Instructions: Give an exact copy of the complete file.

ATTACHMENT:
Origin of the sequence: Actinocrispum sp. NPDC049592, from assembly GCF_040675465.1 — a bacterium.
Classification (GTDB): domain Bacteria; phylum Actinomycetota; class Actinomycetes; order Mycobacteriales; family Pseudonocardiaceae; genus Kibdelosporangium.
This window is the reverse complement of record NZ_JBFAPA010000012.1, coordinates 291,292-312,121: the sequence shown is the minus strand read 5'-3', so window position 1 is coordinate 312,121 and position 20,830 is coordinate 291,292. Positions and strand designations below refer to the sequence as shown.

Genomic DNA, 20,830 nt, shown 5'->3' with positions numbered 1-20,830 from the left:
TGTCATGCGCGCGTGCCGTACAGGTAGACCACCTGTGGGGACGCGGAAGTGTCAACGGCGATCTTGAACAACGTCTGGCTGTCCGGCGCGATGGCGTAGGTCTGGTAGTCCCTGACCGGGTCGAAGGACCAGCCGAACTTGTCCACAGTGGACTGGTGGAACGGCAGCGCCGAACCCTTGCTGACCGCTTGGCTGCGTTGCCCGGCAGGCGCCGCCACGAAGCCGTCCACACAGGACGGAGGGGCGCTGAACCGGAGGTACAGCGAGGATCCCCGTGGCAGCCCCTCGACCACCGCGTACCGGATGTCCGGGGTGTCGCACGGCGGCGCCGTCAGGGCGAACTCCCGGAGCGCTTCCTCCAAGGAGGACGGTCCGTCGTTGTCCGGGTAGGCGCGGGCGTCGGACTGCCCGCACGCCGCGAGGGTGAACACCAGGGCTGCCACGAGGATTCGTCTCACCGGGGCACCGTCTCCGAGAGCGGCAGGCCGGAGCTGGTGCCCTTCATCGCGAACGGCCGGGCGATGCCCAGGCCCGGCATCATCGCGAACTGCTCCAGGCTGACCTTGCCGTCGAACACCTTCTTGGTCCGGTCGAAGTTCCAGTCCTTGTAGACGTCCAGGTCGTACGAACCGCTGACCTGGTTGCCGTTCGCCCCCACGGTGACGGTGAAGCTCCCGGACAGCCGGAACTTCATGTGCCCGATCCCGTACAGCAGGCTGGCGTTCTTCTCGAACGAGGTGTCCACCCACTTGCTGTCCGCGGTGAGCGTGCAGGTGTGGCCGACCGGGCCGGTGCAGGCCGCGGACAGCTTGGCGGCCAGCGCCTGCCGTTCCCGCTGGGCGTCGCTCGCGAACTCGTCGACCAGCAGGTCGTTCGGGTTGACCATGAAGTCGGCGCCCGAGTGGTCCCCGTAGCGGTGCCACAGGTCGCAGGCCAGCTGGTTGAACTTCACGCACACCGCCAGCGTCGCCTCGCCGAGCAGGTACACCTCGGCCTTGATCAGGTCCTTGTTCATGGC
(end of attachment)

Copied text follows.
Origin of the sequence: Actinocrispum sp. NPDC049592, from assembly GCF_040675465.1 — a bacterium.
Classification (GTDB): domain Bacteria; phylum Actinomycetota; class Actinomycetes; order Mycobacteriales; family Pseudonocardiaceae; genus Kibdelosporangium.
This window is the reverse complement of record NZ_JBFAPA010000012.1, coordinates 291,292-312,121: the sequence shown is the minus strand read 5'-3', so window position 1 is coordinate 312,121 and position 20,830 is coordinate 291,292. Positions and strand designations below refer to the sequence as shown.

Genomic DNA, 20,830 nt, shown 5'->3' with positions numbered 1-20,830 from the left:
TGTCATGCGCGCGTGCCGTACAGGTAGACCACCTGTGGGGACGCGGAAGTGTCAACGGCGATCTTGAACAACGTCTGGCTGTCCGGCGCGATGGCGTAGGTCTGGTAGTCCCTGACCGGGTCGAAGGACCAGCCGAACTTGTCCACAGTGGACTGGTGGAACGGCAGCGCCGAACCCTTGCTGACCGCTTGGCTGCGTTGCCCGGCAGGCGCCGCCACGAAGCCGTCCACACAGGACGGAGGGGCGCTGAACCGGAGGTACAGCGAGGATCCCCGTGGCAGCCCCTCGACCACCGCGTACCGGATGTCCGGGGTGTCGCACGGCGGCGCCGTCAGGGCGAACTCCCGGAGCGCTTCCTCCAAGGAGGACGGTCCGTCGTTGTCCGGGTAGGCGCGGGCGTCGGACTGCCCGCACGCCGCGAGGGTGAACACCAGGGCTGCCACGAGGATTCGTCTCACCGGGGCACCGTCTCCGAGAGCGGCAGGCCGGAGCTGGTGCCCTTCATCGCGAACGGCCGGGCGATGCCCAGGCCCGGCATCATCGCGAACTGCTCCAGGCTGACCTTGCCGTCGAACACCTTCTTGGTCCGGTCGAAGTTCCAGTCCTTGTAGACGTCCAGGTCGTACGAACCGCTGACCTGGTTGCCGTTCGCCCCCACGGTGACGGTGAAGCTCCCGGACAGCCGGAACTTCATGTGCCCGATCCCGTACAGCAGGCTGGCGTTCTTCTCGAACGAGGTGTCCACCCACTTGCTGTCCGCGGTGAGCGTGCAGGTGTGGCCGACCGGGCCGGTGCAGGCCGCGGACAGCTTGGCGGCCAGCGCCTGCCGTTCCCGCTGGGCGTCGCTCGCGAACTCGTCGACCAGCAGGTCGTTCGGGTTGACCATGAAGTCGGCGCCCGAGTGGTCCCCGTAGCGGTGCCACAGGTCGCAGGCCAGCTGGTTGAACTTCACGCACACCGCCAGCGTCGCCTCGCCGAGCAGGTACACCTCGGCCTTGATCAGGTCCTTGTTCATGGC